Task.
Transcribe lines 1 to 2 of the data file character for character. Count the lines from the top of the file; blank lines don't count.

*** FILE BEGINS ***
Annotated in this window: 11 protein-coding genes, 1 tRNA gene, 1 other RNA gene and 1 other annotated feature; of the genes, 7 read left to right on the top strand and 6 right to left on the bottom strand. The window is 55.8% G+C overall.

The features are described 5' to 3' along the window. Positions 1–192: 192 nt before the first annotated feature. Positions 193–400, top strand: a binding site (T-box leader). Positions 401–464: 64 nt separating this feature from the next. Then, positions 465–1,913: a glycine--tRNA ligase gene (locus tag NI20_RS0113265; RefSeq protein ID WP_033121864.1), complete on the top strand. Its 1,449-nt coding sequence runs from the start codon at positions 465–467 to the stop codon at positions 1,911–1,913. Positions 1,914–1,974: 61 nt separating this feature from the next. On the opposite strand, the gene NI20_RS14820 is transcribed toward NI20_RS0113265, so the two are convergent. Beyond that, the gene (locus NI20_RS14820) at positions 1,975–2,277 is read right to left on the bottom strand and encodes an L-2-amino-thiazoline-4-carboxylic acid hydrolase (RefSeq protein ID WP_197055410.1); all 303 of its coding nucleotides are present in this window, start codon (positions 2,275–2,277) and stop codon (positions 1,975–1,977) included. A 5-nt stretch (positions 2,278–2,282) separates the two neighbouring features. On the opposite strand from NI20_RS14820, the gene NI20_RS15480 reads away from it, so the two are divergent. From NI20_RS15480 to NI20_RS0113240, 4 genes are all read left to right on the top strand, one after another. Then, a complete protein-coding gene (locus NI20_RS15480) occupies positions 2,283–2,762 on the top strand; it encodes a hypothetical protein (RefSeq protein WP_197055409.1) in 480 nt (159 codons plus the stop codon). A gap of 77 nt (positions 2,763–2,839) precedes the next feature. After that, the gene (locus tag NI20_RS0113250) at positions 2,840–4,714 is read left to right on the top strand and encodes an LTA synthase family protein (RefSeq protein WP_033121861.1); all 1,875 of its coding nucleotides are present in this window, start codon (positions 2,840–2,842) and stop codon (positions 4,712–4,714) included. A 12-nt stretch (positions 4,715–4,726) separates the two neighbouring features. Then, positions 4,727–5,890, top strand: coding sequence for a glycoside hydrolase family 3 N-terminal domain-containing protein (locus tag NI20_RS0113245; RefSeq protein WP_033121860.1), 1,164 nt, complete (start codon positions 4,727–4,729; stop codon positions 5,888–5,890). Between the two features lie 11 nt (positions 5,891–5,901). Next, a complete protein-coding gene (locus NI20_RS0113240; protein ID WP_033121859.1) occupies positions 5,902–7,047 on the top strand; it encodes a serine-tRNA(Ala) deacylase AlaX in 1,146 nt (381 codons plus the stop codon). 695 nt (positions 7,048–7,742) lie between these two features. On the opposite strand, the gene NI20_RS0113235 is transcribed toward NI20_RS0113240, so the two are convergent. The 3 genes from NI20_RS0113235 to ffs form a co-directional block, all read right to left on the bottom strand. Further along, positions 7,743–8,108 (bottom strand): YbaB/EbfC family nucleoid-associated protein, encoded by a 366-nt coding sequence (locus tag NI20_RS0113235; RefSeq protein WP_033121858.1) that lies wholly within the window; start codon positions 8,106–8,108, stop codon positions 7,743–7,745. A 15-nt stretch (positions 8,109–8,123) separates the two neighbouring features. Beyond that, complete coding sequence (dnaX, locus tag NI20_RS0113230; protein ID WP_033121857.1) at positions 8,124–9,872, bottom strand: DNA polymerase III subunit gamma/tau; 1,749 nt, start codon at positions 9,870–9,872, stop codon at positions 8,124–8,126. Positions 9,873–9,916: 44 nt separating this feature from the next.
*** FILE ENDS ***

Annotated in this window: 11 protein-coding genes, 1 tRNA gene, 1 other RNA gene and 1 other annotated feature; of the genes, 7 read left to right on the top strand and 6 right to left on the bottom strand. The window is 55.8% G+C overall.

The features are described 5' to 3' along the window. Positions 1–192: 192 nt before the first annotated feature. Positions 193–400, top strand: a binding site (T-box leader). Positions 401–464: 64 nt separating this feature from the next. Then, positions 465–1,913: a glycine--tRNA ligase gene (locus tag NI20_RS0113265; RefSeq protein ID WP_033121864.1), complete on the top strand. Its 1,449-nt coding sequence runs from the start codon at positions 465–467 to the stop codon at positions 1,911–1,913. Positions 1,914–1,974: 61 nt separating this feature from the next. On the opposite strand, the gene NI20_RS14820 is transcribed toward NI20_RS0113265, so the two are convergent. Beyond that, the gene (locus NI20_RS14820) at positions 1,975–2,277 is read right to left on the bottom strand and encodes an L-2-amino-thiazoline-4-carboxylic acid hydrolase (RefSeq protein ID WP_197055410.1); all 303 of its coding nucleotides are present in this window, start codon (positions 2,275–2,277) and stop codon (positions 1,975–1,977) included. A 5-nt stretch (positions 2,278–2,282) separates the two neighbouring features. On the opposite strand from NI20_RS14820, the gene NI20_RS15480 reads away from it, so the two are divergent. From NI20_RS15480 to NI20_RS0113240, 4 genes are all read left to right on the top strand, one after another. Then, a complete protein-coding gene (locus NI20_RS15480) occupies positions 2,283–2,762 on the top strand; it encodes a hypothetical protein (RefSeq protein WP_197055409.1) in 480 nt (159 codons plus the stop codon). A gap of 77 nt (positions 2,763–2,839) precedes the next feature. After that, the gene (locus tag NI20_RS0113250) at positions 2,840–4,714 is read left to right on the top strand and encodes an LTA synthase family protein (RefSeq protein WP_033121861.1); all 1,875 of its coding nucleotides are present in this window, start codon (positions 2,840–2,842) and stop codon (positions 4,712–4,714) included. A 12-nt stretch (positions 4,715–4,726) separates the two neighbouring features. Then, positions 4,727–5,890, top strand: coding sequence for a glycoside hydrolase family 3 N-terminal domain-containing protein (locus tag NI20_RS0113245; RefSeq protein WP_033121860.1), 1,164 nt, complete (start codon positions 4,727–4,729; stop codon positions 5,888–5,890). Between the two features lie 11 nt (positions 5,891–5,901). Next, a complete protein-coding gene (locus NI20_RS0113240; protein ID WP_033121859.1) occupies positions 5,902–7,047 on the top strand; it encodes a serine-tRNA(Ala) deacylase AlaX in 1,146 nt (381 codons plus the stop codon). 695 nt (positions 7,048–7,742) lie between these two features. On the opposite strand, the gene NI20_RS0113235 is transcribed toward NI20_RS0113240, so the two are convergent. The 3 genes from NI20_RS0113235 to ffs form a co-directional block, all read right to left on the bottom strand. Further along, positions 7,743–8,108 (bottom strand): YbaB/EbfC family nucleoid-associated protein, encoded by a 366-nt coding sequence (locus tag NI20_RS0113235; RefSeq protein WP_033121858.1) that lies wholly within the window; start codon positions 8,106–8,108, stop codon positions 7,743–7,745. A 15-nt stretch (positions 8,109–8,123) separates the two neighbouring features. Beyond that, complete coding sequence (dnaX, locus tag NI20_RS0113230; protein ID WP_033121857.1) at positions 8,124–9,872, bottom strand: DNA polymerase III subunit gamma/tau; 1,749 nt, start codon at positions 9,870–9,872, stop codon at positions 8,124–8,126. Positions 9,873–9,916: 44 nt separating this feature from the next.